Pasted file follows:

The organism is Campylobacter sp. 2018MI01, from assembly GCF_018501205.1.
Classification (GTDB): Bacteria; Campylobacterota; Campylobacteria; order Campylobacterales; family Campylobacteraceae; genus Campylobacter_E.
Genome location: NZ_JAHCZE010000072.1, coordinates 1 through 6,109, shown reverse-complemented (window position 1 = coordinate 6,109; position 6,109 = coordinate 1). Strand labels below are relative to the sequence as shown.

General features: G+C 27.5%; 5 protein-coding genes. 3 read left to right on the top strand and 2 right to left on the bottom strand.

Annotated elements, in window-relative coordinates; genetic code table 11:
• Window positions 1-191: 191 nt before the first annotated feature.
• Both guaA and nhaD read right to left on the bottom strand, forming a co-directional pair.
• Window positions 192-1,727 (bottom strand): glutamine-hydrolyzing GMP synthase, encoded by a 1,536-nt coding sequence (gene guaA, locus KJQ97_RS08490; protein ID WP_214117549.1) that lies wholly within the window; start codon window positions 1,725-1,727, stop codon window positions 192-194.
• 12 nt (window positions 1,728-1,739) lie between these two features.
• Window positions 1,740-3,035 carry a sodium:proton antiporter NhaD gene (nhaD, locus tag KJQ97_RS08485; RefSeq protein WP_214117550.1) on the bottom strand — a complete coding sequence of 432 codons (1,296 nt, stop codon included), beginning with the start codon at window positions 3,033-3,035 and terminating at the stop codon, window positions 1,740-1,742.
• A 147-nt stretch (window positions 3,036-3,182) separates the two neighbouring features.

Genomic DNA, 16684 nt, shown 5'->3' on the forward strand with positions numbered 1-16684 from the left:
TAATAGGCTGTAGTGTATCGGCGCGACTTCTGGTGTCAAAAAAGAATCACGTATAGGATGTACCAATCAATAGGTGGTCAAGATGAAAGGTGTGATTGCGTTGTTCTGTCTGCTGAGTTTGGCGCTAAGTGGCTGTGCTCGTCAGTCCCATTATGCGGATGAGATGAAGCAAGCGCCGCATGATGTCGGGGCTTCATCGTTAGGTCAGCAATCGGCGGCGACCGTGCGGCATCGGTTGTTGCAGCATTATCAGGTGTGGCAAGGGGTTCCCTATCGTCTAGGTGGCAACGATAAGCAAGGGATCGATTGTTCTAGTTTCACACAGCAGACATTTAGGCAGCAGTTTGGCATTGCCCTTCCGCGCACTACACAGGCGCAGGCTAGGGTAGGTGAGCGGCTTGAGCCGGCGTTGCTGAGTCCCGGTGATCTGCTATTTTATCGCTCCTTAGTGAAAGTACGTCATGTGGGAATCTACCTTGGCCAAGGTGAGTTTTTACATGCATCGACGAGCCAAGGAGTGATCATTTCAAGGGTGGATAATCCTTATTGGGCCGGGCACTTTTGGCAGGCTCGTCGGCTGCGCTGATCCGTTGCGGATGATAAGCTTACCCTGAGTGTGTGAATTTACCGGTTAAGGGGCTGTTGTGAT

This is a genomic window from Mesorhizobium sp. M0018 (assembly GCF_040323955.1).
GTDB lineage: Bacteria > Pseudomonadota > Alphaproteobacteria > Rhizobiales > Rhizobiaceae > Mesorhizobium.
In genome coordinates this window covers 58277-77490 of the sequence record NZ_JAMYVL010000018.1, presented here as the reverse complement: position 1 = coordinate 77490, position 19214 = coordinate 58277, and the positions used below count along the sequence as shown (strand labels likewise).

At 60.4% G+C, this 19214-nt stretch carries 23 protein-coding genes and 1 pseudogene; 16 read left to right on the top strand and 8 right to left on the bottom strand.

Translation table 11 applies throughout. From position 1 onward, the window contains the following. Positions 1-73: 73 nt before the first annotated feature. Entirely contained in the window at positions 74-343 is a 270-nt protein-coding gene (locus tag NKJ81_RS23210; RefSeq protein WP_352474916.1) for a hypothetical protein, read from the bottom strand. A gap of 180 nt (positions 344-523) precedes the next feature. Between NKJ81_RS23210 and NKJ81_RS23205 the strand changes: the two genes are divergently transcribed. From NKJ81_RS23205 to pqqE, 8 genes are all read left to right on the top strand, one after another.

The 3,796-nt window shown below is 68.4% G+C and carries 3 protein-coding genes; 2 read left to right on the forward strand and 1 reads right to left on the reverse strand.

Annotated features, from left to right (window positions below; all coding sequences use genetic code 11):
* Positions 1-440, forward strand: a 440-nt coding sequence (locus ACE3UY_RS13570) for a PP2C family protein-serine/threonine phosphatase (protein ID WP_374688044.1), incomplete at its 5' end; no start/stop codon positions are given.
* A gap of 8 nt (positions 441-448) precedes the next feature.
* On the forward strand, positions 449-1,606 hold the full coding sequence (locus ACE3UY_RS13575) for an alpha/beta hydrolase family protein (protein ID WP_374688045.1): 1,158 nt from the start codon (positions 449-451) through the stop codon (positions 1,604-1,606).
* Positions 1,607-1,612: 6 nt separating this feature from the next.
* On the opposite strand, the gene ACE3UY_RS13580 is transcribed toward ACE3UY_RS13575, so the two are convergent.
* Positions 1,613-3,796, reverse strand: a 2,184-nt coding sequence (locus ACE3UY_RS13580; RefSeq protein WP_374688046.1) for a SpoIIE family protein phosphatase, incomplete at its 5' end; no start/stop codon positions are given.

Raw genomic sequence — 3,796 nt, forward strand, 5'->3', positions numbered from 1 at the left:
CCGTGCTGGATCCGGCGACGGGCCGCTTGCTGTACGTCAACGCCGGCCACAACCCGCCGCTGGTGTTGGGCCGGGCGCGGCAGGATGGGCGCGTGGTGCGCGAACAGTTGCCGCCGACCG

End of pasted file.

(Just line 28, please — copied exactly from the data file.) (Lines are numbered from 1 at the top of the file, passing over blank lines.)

CCGTGCTGGATCCGGCGACGGGCCGCTTGCTGTACGTCAACGCCGGCCACAACCCGCCGCTGGTGTTGGGCCGGGCGCGGCAGGATGGGCGCGTGGTGCGCGAACAGTTGCCGCCGACCG